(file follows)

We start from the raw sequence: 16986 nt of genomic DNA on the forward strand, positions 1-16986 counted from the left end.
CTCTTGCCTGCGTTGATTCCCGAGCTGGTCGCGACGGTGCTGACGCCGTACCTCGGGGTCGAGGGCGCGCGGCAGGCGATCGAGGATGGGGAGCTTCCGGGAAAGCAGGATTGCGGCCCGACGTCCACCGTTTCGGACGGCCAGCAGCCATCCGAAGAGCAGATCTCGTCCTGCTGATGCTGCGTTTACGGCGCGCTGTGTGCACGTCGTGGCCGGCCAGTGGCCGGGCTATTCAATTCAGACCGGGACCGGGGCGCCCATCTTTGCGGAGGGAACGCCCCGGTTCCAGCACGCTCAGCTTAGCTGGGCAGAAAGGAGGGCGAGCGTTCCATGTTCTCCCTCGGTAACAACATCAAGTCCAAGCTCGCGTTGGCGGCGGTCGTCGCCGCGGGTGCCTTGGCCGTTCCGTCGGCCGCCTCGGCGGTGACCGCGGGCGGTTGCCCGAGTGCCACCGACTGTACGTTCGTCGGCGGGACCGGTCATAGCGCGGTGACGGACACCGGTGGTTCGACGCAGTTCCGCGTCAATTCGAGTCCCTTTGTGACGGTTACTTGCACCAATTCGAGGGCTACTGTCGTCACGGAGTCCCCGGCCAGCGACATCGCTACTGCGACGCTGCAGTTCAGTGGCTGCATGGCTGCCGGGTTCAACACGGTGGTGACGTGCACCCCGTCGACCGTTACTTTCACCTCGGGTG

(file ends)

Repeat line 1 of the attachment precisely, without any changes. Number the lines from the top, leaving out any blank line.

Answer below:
We start from the raw sequence: 16986 nt of genomic DNA on the forward strand, positions 1-16986 counted from the left end.